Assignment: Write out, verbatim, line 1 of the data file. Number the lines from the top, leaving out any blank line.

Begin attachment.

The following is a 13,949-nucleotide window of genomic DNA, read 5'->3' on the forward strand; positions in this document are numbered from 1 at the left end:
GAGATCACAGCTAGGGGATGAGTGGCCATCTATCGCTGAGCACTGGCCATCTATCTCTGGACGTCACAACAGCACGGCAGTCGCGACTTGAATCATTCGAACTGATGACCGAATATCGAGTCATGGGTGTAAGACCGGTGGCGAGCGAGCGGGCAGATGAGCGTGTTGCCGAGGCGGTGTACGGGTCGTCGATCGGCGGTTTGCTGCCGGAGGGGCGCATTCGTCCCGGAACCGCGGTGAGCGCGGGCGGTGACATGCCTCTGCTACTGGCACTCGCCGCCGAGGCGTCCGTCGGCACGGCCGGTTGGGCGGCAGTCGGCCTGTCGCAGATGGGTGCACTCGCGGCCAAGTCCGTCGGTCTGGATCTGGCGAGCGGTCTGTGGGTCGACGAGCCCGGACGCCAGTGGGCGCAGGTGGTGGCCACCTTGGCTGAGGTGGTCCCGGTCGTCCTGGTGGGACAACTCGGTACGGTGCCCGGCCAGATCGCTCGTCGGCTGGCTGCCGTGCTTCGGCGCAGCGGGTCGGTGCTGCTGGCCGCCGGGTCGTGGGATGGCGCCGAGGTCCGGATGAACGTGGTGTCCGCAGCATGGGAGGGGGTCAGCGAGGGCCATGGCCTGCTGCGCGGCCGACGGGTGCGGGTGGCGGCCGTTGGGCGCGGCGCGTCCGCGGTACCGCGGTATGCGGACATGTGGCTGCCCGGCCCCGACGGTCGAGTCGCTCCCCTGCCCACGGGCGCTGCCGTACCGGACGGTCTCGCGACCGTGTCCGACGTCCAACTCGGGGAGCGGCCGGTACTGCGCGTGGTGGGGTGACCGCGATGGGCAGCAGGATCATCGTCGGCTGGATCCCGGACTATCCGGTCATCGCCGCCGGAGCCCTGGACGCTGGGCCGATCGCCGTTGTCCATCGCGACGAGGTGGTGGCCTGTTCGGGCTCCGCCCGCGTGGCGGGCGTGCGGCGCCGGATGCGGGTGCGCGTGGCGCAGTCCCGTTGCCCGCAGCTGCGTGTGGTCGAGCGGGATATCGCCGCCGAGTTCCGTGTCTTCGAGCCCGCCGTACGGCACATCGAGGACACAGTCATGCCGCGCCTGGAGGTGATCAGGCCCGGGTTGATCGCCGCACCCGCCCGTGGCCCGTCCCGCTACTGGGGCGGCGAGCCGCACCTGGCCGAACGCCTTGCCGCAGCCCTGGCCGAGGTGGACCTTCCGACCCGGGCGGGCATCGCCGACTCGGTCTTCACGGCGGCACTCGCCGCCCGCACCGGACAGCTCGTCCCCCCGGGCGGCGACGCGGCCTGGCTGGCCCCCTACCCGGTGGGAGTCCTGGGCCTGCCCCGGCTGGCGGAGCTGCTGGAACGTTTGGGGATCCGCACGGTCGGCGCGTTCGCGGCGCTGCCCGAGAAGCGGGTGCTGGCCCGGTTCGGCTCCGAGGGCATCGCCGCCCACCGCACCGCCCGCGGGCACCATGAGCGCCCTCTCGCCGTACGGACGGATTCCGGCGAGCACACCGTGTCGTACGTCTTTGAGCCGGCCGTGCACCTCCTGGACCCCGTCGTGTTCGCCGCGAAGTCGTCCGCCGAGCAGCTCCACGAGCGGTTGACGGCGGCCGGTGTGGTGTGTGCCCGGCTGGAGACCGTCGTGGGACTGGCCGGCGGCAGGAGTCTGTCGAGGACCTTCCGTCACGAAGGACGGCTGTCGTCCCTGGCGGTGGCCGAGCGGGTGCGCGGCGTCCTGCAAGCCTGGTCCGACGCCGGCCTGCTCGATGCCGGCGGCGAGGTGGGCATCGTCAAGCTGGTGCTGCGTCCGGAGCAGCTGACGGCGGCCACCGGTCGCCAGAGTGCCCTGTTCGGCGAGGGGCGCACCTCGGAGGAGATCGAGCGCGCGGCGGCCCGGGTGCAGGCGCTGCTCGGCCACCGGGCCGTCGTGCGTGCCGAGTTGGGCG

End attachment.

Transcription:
The following is a 13,949-nucleotide window of genomic DNA, read 5'->3' on the forward strand; positions in this document are numbered from 1 at the left end: